At the end of my junior year, my professor handed my class The Art of Learning to read over the summer. She told us to read the book and just shoot her a quick email when we finished. As I was reading, I began to really relate to Josh’s story. He had managed to put all of my feelings into writing. He had chosen to leave something that had great meaning to him. Not only that but he had learned how to ignite passion into something new, how to make things exciting. After finishing the book in three days, I began a summer-long experiment: I was going to figure out how to like exercising again.

What I learned from Josh and my earlier days of swimming was that I needed to start slowly. I didn’t want to just throw myself into something because the overwhelming feeling would not be helpful. So I decided to take hour-long walks in the afternoons. No running, no intervals, no time standards; just walking. I would sometimes go by myself or with a few friends and I would just enjoy being outside. I did this for a few weeks and began to feel great because I was being healthier and it wasn’t too difficult. This was when I decided that I would make things more challenging, but not by too much. So I set a goal of being able to run one mile without stopping. I found that the challenge was difficult at the time but it began to get easier and easier. I was beginning to have fun with exercise again!

With the summer coming to an end, I was pleased with my results. I was able to run four miles without stopping and I began to practice yoga for stress-relief. However, when school began again things started to get harder. I wasn’t able to keep up with my strict summer regiment, but I never let things fall into shambles. The fall was a learning experience. I was doing well in the classroom and I still found time for exercise. I can honestly say that I did not train at NCAA division I level, but I did enough to satisfy myself and that is what I am excited to build upon. This past Thanksgiving I ran my first-ever four mile Turkey Trot and I finished with my chin held high. It was, and still is, a difficult journey that I am handling to this day.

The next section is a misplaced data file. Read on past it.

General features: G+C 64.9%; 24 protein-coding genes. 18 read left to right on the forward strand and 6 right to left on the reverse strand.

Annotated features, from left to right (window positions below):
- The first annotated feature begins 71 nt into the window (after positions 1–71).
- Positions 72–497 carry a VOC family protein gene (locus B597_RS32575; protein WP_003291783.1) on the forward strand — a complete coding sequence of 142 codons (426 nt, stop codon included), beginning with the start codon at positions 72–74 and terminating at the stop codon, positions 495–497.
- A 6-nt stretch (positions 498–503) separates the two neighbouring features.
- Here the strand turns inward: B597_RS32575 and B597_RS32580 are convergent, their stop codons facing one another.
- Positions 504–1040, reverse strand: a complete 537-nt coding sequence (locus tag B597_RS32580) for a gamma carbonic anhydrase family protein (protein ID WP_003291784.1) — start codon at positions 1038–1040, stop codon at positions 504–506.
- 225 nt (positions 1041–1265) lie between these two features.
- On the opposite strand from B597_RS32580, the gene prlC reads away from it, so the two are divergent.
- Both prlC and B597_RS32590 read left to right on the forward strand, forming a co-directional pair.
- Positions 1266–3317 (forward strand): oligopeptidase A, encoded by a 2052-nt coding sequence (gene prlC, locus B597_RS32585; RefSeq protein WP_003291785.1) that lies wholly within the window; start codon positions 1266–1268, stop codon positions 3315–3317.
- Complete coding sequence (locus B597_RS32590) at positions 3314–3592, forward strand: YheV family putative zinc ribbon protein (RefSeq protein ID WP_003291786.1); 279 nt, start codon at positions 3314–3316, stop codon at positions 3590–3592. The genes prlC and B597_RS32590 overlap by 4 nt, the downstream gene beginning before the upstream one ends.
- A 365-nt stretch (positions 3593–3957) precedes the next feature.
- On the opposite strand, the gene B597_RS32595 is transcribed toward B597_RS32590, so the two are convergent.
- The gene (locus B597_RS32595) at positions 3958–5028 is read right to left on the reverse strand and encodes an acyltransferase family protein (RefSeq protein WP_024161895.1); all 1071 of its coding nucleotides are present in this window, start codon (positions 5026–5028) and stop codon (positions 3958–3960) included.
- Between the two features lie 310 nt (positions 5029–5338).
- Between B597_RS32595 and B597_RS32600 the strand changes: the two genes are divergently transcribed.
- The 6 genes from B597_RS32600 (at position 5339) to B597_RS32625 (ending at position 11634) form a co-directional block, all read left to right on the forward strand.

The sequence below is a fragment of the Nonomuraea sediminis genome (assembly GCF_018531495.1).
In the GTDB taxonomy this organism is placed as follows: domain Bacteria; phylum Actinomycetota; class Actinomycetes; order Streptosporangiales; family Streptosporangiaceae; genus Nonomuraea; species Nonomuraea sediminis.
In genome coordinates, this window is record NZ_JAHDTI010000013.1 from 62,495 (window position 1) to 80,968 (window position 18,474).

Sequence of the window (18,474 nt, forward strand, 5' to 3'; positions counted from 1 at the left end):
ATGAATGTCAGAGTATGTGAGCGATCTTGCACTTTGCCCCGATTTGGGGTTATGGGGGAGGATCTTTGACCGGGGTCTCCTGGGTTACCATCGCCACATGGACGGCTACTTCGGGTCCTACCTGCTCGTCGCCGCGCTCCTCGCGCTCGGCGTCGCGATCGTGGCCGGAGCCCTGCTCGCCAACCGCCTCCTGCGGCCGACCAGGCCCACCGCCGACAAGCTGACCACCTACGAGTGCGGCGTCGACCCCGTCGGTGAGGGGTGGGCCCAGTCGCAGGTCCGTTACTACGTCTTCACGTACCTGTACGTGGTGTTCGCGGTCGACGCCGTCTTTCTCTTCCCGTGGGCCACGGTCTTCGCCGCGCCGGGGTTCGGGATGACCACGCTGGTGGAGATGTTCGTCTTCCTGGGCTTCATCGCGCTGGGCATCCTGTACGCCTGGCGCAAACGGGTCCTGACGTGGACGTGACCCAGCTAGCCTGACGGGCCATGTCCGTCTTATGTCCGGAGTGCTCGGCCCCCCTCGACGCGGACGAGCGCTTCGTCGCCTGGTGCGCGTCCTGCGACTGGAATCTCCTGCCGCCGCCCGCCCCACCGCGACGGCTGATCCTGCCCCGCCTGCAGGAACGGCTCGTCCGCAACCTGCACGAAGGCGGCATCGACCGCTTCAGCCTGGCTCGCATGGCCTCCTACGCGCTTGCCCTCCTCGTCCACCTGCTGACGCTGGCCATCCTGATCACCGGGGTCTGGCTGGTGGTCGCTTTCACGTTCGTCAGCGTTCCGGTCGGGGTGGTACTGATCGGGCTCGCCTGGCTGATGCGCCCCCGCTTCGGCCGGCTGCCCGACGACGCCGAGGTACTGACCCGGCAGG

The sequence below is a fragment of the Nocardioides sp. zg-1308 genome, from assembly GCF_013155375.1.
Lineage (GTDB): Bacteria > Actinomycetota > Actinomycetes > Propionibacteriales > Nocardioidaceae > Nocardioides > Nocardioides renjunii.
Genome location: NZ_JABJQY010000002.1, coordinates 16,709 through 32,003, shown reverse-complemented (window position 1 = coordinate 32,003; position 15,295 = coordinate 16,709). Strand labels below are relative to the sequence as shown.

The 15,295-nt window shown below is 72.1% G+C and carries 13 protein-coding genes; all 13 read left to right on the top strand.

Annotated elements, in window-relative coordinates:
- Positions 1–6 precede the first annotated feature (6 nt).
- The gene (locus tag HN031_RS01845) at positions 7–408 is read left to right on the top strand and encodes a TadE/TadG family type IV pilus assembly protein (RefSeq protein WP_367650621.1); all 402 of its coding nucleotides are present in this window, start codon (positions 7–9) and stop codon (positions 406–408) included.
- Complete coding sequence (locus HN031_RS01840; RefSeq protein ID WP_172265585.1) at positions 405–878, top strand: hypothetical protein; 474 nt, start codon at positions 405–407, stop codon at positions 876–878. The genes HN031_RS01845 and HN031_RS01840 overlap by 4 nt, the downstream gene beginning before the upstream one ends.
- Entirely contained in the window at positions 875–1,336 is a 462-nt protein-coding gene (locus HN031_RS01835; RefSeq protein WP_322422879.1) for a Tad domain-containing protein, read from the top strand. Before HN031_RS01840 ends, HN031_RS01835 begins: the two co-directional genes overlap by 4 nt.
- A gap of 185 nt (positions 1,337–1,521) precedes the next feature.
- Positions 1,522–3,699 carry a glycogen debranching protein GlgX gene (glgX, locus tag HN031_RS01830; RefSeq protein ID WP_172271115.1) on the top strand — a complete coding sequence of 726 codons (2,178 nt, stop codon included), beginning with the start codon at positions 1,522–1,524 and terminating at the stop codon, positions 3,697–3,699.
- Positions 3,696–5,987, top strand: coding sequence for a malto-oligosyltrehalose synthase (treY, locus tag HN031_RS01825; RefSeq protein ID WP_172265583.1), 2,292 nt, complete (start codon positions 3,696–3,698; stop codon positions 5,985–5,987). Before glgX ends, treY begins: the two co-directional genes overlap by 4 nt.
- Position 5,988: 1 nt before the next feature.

The next question is, how does this enhance my teaching abilities? Although “teaching” is the name of my profession, “learning” and “understanding” are what the profession is all about. My experience with The Art of Learning has taught me that the concept of “learning” and “education” is an on-going journey. There will be good days and there will be bad days. What will you make of them? Learning to find comfort in exercise was something that has plagued me for a long time because of how overwhelmed I felt. When I was able to break it apart and take my time, I realized that I was able to really enjoy the activity and the whole experience. This approach is central to my educational philosophy now. Currently, I am a middle grades student teacher in an American Social Studies classroom. Instead of throwing big concepts at my students, I plan on starting small. When I am teaching I want them to find an aspect of history that they relate to so that they start to become more immersed on their own. When we start to hit on the larger topics and ideas, they will have a point of reference if they become confused or overwhelmed

All in all, I can say that this has been the most difficult piece that I have had to write in my four years of college because this story has made me who I am today. The Art of Learning is a book that will always be in the back of my mind when I am trying to understand and grow with my middle school students. By starting small and building upon new interests, my goal is to make my students into life-long learners.